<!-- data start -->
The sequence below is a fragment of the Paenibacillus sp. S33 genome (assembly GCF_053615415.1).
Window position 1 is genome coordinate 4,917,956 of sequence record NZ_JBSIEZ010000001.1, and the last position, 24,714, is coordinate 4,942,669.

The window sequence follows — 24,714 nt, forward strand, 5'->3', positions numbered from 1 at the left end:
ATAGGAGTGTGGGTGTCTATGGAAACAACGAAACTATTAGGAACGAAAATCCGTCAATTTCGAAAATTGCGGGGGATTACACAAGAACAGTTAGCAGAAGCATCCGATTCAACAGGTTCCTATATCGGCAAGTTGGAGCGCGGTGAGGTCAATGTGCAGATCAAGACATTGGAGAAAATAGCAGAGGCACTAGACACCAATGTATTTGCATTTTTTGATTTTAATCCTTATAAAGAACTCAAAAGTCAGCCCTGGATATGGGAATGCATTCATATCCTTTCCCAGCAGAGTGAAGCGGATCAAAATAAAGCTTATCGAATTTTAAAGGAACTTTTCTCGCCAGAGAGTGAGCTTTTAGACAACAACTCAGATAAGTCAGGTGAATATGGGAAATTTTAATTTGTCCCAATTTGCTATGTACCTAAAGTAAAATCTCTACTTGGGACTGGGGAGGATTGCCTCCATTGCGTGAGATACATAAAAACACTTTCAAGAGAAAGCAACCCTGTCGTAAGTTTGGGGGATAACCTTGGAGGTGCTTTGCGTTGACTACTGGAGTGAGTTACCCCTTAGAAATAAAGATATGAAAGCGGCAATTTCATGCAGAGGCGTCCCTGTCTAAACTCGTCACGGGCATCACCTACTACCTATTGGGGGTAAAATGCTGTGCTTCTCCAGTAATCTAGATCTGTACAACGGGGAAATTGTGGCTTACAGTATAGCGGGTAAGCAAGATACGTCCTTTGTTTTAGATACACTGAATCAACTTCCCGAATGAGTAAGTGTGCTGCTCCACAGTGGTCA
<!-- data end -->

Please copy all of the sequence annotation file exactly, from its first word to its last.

The sequence below is a fragment of the Paenibacillus sp. S33 genome (assembly GCF_053615415.1).
Window position 1 is genome coordinate 4,917,956 of sequence record NZ_JBSIEZ010000001.1, and the last position, 24,714, is coordinate 4,942,669.

The window sequence follows — 24,714 nt, forward strand, 5'->3', positions numbered from 1 at the left end:
ATAGGAGTGTGGGTGTCTATGGAAACAACGAAACTATTAGGAACGAAAATCCGTCAATTTCGAAAATTGCGGGGGATTACACAAGAACAGTTAGCAGAAGCATCCGATTCAACAGGTTCCTATATCGGCAAGTTGGAGCGCGGTGAGGTCAATGTGCAGATCAAGACATTGGAGAAAATAGCAGAGGCACTAGACACCAATGTATTTGCATTTTTTGATTTTAATCCTTATAAAGAACTCAAAAGTCAGCCCTGGATATGGGAATGCATTCATATCCTTTCCCAGCAGAGTGAAGCGGATCAAAATAAAGCTTATCGAATTTTAAAGGAACTTTTCTCGCCAGAGAGTGAGCTTTTAGACAACAACTCAGATAAGTCAGGTGAATATGGGAAATTTTAATTTGTCCCAATTTGCTATGTACCTAAAGTAAAATCTCTACTTGGGACTGGGGAGGATTGCCTCCATTGCGTGAGATACATAAAAACACTTTCAAGAGAAAGCAACCCTGTCGTAAGTTTGGGGGATAACCTTGGAGGTGCTTTGCGTTGACTACTGGAGTGAGTTACCCCTTAGAAATAAAGATATGAAAGCGGCAATTTCATGCAGAGGCGTCCCTGTCTAAACTCGTCACGGGCATCACCTACTACCTATTGGGGGTAAAATGCTGTGCTTCTCCAGTAATCTAGATCTGTACAACGGGGAAATTGTGGCTTACAGTATAGCGGGTAAGCAAGATACGTCCTTTGTTTTAGATACACTGAATCAACTTCCCGAATGAGTAAGTGTGCTGCTCCACAGTGGTCA